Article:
Since when is it teaching a child a new sport when you give them as many as 20 missed swings at the ball sitting on a post without the umpire ever declaring that they have struck out? And on top of that, they are still allowed to run the bases as if they had achieved a base hit. While the lack of “action” can be tedious for the parents, it has to be worse for the kids as they stand in the field under a hot summer sun waiting for someone to actually hit the ball.
From my unscientific observations, not only does this sport quickly turn the parents in to blank, mind-numbing, zombies, but it appears to teach the our kids precious little…except perhaps how to survive through incredible boredom. Frankly, our children grow up so incredibly fast, I feel there are many more rewarding family activities that could be found than playing T-Ball.
Posted in art, civics, civility, Communications, Diversity, Entertainment, family, feminism, humanity, Love, Sexism, Television, Women, tagged business, Dick VanDyke Show, entertainment, Family, parenting, relationships, sexism, television on May 11, 2012 | 1 Comment »
One of my all-time favorite television shows is the Dick Van Dyke Show. It aired in the early to mid-1960s and won many Emmy Awards. One of the reasons I like the show, aside from it being very funny, is the show was trendsetting for its day. It was one of the first television shows to include a professional working woman as a principal character - Sally Rogers who was played by Rose Marie. I also felt the lead characters had great working, family, and personal relationships.
However, last night I was watching a rerun of the Dick Van Dyke Show on Me-TV and was quite disappointed by the tenor of the episode. In the show, the young son of Rob Petrie (Dick Van Dyke) and Laura Petrie (Mary Tyler Moore) was to sing in a school play. Unfortunately for Rob, the day before the play, his boss Alan Brady (Carl Reiner) asked him to travel to Washington to hear a singer they were considering for appearing on the fictional Alan Brady Show.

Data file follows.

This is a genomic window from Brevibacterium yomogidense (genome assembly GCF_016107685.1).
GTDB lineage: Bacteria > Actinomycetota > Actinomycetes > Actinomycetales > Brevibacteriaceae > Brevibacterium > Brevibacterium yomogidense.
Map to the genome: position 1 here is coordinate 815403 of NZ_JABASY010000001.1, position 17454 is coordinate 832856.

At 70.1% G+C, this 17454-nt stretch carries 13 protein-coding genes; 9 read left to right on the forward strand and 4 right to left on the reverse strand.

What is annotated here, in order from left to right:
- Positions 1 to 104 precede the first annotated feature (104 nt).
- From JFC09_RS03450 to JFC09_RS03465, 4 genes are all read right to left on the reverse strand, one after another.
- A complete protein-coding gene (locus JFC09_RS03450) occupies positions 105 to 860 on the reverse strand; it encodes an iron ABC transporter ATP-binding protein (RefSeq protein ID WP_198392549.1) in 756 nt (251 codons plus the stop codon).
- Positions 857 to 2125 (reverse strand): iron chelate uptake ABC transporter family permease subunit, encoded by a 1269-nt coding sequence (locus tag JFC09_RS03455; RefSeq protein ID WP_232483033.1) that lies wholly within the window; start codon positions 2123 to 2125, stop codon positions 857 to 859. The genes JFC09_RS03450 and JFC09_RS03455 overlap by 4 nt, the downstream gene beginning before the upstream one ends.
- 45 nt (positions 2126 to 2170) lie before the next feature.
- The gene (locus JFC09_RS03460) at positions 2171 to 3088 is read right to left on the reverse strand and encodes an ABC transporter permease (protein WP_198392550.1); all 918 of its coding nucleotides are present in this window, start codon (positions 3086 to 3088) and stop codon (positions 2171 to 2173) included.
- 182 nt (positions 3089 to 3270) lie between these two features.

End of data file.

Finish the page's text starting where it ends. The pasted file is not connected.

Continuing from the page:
The episode centered around Rob Petrie’s guilt over disappointing his boss and seeing the play or disappointing his wife and son by going to Washington. What troubled me was the fact that he accused his wife of treating him like a puppet by expecting him to always be there, meanwhile there was no similar reference to his employer treating him like a puppet by expecting him to change his plans at the drop of a hat. There was a particularly uncomfortable scene where Rob’s supervisor Mel, played by Richard Deacon, described how he had told his wife they were not going dancing one evening because he had work to do. To the show’s credit, several of the characters expressed their contempt for his actions and attitude. In a later troubling scene, Rob Petrie even had the gall to reference the old “love, honor, and obey” portion of then-common marriage vows to his wife Laura,
As the episode was concluding I was desperately hoping Rob would apologize to Laura for his actions and statements. Instead, we got a tirade of how he was in the right on an airplane full of men returning to New York City and a capitulation from his wife Laura for getting mad at him in the first place. All this despite the fact that the trip was a complete and utter waste of time because the singer had laryngitis and could not perform.
From time to time in my own career I have had to make tough decisions between family and work responsibilities. Several decades ago. it was necessary for me to tell an employer I would not agree to travel to meetings four nights a week, because I wanted to see my three sons group up and not just hear about their activities and accomplishments. By doing that, I essentially ended my career with that particular employer. In my mind, being there is part of parenthood and despite some corporate attitudes to the contrary, is light years more important than any business activity.
To a certain extent, the current vogue of setting televisions series like Mad Men and Pan Am in the 1950s and 60s, almost seems to be a tacit desire on the part of some to reestablish the sexist morals of the past. If that is the case, I find that reason to be a disgusting premise. Who needs a whole new generation thinking and acting in such an arcane manner?
So, the Dick Van Dyke Show is no longer brightly shining atop my pedestal of television icons. That does not mean I will never watch the show again. It just means the show has fallen a couple of notches. Great entertainment and funny yes – perfect, no.